If you want to read about some of our client’s positive experiences, please read these testimonials.

Why do employers use Settlement Agreements?

It is a method to create a clean break between you both, by way of an agreement, with no opportunity for you to pursue any employment claims.

They are used for various situations. Sometimes to shorten a redundancy process, performance or disciplinary procedure, or where you have potential claims arising from a grievance or termination.

Do I have to accept the offer?

There is no requirement to accept the offer, you ought to receive a reasonable period of time for you to consider whether to do so. ACAS recommends 10 calendar days.

If  you are minded to reject the offer, the potential outcome of rejecting the offer can be explored with your solicitor. This may include potential claims for unfair dismissal.

If your employer threatens you with dismissal, before any form of disciplinary process has begun should you reject the Settlement Agreement, this constitutes something referred to as ‘improper behaviour’ and can be disclosed to a Tribunal. There are other circumstances in which a Settlement Agreement might be disclosed to a Tribunal, however, often the negotiations are kept ‘off the record’. Depending on the timing of the offer you may hear these negotiations referred to as ‘protected conversations’ or ‘without prejudice’.

What is a reasonable financial offer?

Payment in lieu of notice

If you are not working all of your notice then you ought to be paid for that period. Depending on your contract, and other circumstances, that payment might be tax free. Likewise, depending on the terms of your contract, it may reflect your basic salary or all of your benefits such as pension contributions, medical insurance, or car allowance.

Contractual payments

Your Settlement Agreement ought to reflect other payments you are due such as accrued holiday, bonuses and commission.

Compensation

A payment of up to £30,000 compensation can be paid without tax being deducted in certain circumstances, it cannot be a contractual payment. We will review your payments to determine whether there is a potential tax payable.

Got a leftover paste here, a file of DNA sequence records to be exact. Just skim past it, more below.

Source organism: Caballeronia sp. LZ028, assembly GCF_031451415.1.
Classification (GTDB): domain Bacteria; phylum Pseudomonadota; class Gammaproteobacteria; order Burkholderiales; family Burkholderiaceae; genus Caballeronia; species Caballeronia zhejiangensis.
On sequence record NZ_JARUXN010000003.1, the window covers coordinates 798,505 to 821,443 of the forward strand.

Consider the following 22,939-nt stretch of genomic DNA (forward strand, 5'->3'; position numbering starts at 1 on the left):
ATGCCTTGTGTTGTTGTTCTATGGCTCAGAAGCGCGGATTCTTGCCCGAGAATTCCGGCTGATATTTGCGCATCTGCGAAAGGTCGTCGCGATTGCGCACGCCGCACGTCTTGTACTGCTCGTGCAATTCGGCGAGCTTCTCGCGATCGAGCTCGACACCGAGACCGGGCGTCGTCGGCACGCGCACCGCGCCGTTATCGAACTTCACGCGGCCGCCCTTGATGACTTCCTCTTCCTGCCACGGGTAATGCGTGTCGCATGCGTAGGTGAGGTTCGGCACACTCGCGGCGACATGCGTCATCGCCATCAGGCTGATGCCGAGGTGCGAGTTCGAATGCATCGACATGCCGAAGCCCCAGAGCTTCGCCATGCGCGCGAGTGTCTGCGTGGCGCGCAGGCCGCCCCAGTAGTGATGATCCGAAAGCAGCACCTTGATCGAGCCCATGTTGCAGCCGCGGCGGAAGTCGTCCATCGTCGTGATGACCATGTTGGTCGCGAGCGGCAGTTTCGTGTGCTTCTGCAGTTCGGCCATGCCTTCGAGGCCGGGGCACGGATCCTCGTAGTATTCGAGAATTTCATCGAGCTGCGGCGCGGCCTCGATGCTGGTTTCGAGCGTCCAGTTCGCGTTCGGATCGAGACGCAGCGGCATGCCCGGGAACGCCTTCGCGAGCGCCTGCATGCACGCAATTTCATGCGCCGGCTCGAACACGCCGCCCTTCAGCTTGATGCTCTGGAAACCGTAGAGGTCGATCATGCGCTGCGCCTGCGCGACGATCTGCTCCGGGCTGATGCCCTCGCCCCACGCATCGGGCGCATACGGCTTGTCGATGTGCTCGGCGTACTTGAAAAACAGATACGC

We will also advise you as to whether not, taking into account the situation you are facing, your potential claims, and the financial offering, the offer is reasonable. This might take into account what you could potentially receive if you were to pursue an Employment Tribunal claim.

The Settlement Agreement will state when payment will be made, this is usually between 14-28 days after signing, or when the next payroll date falls.

Where you decide that the settlement figure is low, you may choose to negotiate the terms yourself, or instruct your solicitor to do so. You could receive practical advice on raising a grievance of an appeal.

Future Employment

With the ending of your employment, we want to ensure you also protect your financial position going forward. This might include:

  • an agreed reference
  • negotiating post termination restrictions
  • agreeing announcements
  • ensuring confidentiality (this could be be both ways)

How much will it cost me?

Your employer should expect to pay a contribution towards your legal fees, usually between £350 and £500 (plus VAT), depending on the complexity of your matter and finances. This will usually cover your costs in a straight forward matter. If you decide to negotiate or you decide there is other work you want undertaken, it will be your decision before any additional costs are incurred.

We look forward to supporting and advising you on your exit, and the terms of your Settlement Agreement.

If you have any questions please free to contact Simona Hamblet direct on 01483 670177 or email her on simona@shlaw.co.uk .

Share

Your Settlement Agreement

For some, the receipt of a Settlement Agreement and financial proposal is a welcome relief, for others an unexpected shock.

Either way we fully appreciate that what might be a standard document for solicitors and HR, could be life changing and stressful for you. You want support and full understanding of what you are agreeing to.

We won’t simply take you through the document and its terms.  We will seek to understand the circumstances to ensure that the document’s terms, and the settlement proposal, is reasonable in your circumstances.

If you want to read about some of our client’s positive experiences, here is the link.

The basics of a Settlement Agreement

Settlement Agreements (formerly known as a compromise agreement) are essentially a contract setting out the terms of your leaving, whilst signing away most of your employment rights. It is for this important reason that there is a legal requirement to seek professional advice (such as from a qualified employment solicitor).

The requirements of this advice must include:

  • the terms and effect of the proposed agreement; and
  • its effect on your ability to pursue any rights before an employment tribunal.